Every meeting continues to count: CHS club participation on the decline



The lack of leadership positions being passed down during COVID leads to less interest in clubs at CHS. https://unsplash.com/license

Phineaus Whedon

Every rise has its fall, and this feeling resonates now more than ever with CHS clubs, almost all of which are seeing dwindling rates of attendance.

After the Club Fair in September sparked interest in many students, club attendance boomed, especially compared to the past year when clubs were barred from in-person meetings entirely. However, in the months following, the rate of attendance has gone down substantially, even compared to before the COVID-19 pandemic.

While COVID-19 does seem to be the primary catalyst of this phenomenon, there are other factors to consider. Whether it be due to conflicting schedules or a lack of motivation, many students haven’t joined any clubs or don’t actively participate in those they have joined, yielding a diminished club attendance rate.

One of the clubs particularly suffering from this drought of attendees is the Photo Club. Senior Drew Lepping of West Long Branch, who is president of the Photo Club, has noticed a significant drop in attendance at the club’s meetings.

“Before COVID, when I was a sophomore and a freshman, there were a lot of people at the meetings, but now there’s just not,” Lepping said. “It’s just been hard to promote.”

Lepping added that the current lunch schedule, which has different grades eating at different times, makes it very difficult to plan meetings that people from all grades can make it to.

“It’s impossible to get everyone on the same page,” Lepping said.

Sophomore Morgan Tashjian of Middletown shares Lepping’s desires for a better way to schedule meetings.

“I don’t really attend a lot of clubs because I might have things to do on those days, or the schedules will overlap,” Tashjian said. “Sometimes, it’s just not worth my time.”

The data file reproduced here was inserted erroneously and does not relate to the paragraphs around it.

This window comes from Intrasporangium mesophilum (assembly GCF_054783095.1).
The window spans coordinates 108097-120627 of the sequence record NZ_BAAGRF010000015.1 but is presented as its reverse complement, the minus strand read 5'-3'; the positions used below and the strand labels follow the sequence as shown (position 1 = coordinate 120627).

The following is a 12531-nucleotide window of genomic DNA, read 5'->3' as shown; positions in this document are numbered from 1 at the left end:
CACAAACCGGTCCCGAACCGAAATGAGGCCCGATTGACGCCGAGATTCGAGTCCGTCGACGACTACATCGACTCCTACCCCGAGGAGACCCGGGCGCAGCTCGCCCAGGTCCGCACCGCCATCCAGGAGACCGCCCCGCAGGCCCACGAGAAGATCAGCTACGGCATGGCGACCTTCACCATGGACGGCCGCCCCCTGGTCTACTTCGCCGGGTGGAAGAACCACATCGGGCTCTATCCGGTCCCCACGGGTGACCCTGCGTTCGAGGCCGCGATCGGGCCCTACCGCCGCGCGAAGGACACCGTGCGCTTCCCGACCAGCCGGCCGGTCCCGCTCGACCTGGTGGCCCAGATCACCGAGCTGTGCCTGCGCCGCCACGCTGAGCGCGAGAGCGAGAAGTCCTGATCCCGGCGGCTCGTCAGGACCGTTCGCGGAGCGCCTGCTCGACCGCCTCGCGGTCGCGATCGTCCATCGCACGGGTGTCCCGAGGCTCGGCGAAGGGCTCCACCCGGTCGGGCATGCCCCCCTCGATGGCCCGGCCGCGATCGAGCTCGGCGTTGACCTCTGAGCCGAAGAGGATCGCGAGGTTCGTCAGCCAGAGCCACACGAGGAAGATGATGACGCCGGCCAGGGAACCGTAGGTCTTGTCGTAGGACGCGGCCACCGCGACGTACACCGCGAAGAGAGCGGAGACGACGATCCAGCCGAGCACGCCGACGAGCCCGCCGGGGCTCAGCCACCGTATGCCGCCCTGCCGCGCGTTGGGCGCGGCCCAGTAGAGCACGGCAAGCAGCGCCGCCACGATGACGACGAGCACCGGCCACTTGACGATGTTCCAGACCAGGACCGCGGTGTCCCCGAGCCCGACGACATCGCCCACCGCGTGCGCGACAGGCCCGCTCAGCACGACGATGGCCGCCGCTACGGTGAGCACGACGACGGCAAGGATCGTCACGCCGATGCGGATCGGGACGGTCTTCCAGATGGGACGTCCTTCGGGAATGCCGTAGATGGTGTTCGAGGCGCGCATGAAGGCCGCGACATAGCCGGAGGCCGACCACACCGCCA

Photo Club isn’t alone in grappling with low attendance rates. Senior Isabella Decker of Monmouth Beach, president of SkillsUSA, has noticed that after the two-year hiatus of clubs, there was a significant decrease in attendance as they returned.

“When I was a freshman, the club [SkillsUSA] was definitely a lot bigger than it is now,” Decker said. “I have noticed a big drop in participation.”

Despite the drop in attendance for most, junior Amanda Riordan of Manasquan, manager of the tech club, reports a steady membership.

“I think our club might be successful because it’s very low-stress,” Riordan said. “When people don’t want to take on other projects, our club is always there with open doors to let them just relax a bit.”

Especially after the stress that virtual learning and the pandemic brought about, relaxation and de-stressing have become increasingly important in club participation, especially for upperclassmen experiencing burnout.

“It feels like everyone’s work ethic has really decreased,” said senior Brielle Karolak of Brielle. “My initial go-getting attitude that I had as a freshman has definitely decreased.”

After a global pandemic placed harsh limitations on interaction with others, the mental health of many students has been challenged, leading to a decreased motivation to participate in extracurriculars. The suspension of club activity caused by COVID-19 not only demotivated students, but also, as senior Aidan Connolly of Middletown hypothesized, left students in leadership roles with unclear instructions on how to run their clubs.

“The people who used to be running clubs had very set ways of doing things,” Connolly said. “People would just take over and do the exact same things the last person did. The people who are seniors now were sophomores a couple of years ago. They might not have been in the clubs or don’t remember vividly how things worked.”

Connolly suggested that the effects of COVID-19 on clubs will continue even as the pandemic begins to fade, as it took away fundamental time from the process of passing on leadership within them.

“I feel like COVID is becoming less and less responsible for the club attendance drops,” Connolly explained, “and that it’s more just not remembering how things were before COVID and a drop in motivation.”